The Microsoft 365 Defender research team warned users to be on guard against a growing number of cyberattacks that abuse OAuth applications as part of the attack chain, after investigating an incident in which malicious OAuth applications were deployed to compromised cloud tenants, then used to take over Exchange servers for spam campaigns.
The investigation of the attacks, which spanned several undisclosed organizations, revealed how a threat actor launched a series of credential stuffing attacks against administrator accounts without multi-factor authentication (MFA) and then used these compromised accounts to gain access to the victim’s cloud tenant.
From here, they were able to create a malicious OAuth application that added a malicious inbound connector to the organizations’ email servers. This was then used to run spam email campaigns advertising a scam giveaway that spoofed the identities of organizations, with an Apple iPhone as a prize, tricking its victims into signing up for recurring paid subscriptions.
“Microsoft has been monitoring the growing popularity of OAuth app abuse,” researchers wrote in his disclosure notice. “In recent years, Microsoft has seen more and more threat actors, including nation-state actorshave been using OAuth applications for different malicious purposes: command and control (C2) communication, backdoors, phishing, redirects, etc.
The attack described above is particularly significant because, while it led to a consumer-targeted spam campaign, it did target and leverage company tenants to use as its infrastructure, thereby exposing weaknesses in the company’s posture. organization’s security that could have led to more impactful attacks, such as ransomware.
In this case, the victims’ organizations were only to some extent to blame themselves, as they were all very insecure in character. identity and access management (IAM), including administrator accounts without MFA enabled. Taking just one simple step to enforce MFA might not have stopped a credential stuffing attack, but it would have significantly increased the cost of the attack to the threat actor.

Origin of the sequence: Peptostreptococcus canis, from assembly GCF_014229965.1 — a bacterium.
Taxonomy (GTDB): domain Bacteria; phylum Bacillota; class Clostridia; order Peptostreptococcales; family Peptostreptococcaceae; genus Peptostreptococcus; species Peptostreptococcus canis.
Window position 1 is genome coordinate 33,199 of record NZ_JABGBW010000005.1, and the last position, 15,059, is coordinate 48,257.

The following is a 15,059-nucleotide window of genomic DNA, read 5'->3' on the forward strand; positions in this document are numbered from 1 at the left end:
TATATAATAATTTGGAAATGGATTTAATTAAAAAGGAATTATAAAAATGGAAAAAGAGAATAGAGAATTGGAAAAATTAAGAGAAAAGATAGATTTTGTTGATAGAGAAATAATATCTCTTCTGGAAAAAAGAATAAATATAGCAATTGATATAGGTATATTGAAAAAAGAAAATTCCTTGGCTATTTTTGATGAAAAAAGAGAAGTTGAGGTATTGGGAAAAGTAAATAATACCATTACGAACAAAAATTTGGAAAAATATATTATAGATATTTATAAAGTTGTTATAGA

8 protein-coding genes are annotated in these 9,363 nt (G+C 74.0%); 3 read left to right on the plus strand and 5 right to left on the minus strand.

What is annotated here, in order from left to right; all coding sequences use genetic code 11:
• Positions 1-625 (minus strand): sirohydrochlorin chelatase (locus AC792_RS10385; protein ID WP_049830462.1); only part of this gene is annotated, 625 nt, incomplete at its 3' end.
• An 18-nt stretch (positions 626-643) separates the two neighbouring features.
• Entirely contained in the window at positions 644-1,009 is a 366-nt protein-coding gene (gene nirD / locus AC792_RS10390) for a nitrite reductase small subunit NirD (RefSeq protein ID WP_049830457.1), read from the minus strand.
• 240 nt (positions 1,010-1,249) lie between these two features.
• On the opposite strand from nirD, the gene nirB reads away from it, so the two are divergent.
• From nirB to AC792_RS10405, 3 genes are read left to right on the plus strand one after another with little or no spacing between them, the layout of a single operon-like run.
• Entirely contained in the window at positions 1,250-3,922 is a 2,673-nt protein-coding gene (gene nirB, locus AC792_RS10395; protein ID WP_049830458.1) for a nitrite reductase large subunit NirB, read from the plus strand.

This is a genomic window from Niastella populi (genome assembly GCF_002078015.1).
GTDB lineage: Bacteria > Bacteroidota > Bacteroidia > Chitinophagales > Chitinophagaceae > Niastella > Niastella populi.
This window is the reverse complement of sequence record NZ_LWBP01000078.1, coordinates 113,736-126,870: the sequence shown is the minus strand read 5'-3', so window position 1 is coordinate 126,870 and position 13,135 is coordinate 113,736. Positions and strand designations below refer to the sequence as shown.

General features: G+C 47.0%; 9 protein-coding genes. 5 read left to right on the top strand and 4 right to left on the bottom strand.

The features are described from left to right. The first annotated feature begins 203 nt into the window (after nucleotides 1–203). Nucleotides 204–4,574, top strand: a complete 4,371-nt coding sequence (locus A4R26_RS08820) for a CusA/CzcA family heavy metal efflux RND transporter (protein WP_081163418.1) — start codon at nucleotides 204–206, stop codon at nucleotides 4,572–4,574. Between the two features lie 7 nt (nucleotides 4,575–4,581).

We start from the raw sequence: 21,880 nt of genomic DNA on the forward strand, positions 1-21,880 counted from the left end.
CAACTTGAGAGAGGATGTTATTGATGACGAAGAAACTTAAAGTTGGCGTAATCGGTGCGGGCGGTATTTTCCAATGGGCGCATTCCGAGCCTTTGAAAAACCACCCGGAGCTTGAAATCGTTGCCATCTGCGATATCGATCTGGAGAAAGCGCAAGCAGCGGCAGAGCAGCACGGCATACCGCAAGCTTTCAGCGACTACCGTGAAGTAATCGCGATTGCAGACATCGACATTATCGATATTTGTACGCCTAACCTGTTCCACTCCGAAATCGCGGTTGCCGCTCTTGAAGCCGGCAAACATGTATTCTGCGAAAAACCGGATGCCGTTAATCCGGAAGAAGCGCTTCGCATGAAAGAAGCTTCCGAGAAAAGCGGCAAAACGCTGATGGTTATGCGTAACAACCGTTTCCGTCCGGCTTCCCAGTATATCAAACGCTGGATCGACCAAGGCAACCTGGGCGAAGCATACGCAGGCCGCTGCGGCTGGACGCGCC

Other actions victims could have taken include enabling conditional access policies, which are evaluated and applied each time a user attempts to log in, and enabling continuous access evaluation (CAE), which revokes access immediately if a change in the user conditions reaches certain triggers.
Microsoft added that the security defaults in Azure Active Directory should be enough to protect the organization’s chosen identity platform, as they offer preconfigured settings, including mandatory MFA.
“It relies on attackers getting someone’s username and password that was leaked from one website and trying the same combination on other websites,” he said. “If these combinations are reused and MFA is not enabled, it can be very simple access.
“This is why people should always use complex unique passwords with the help of storing them in password managers along with MFA across accounts.”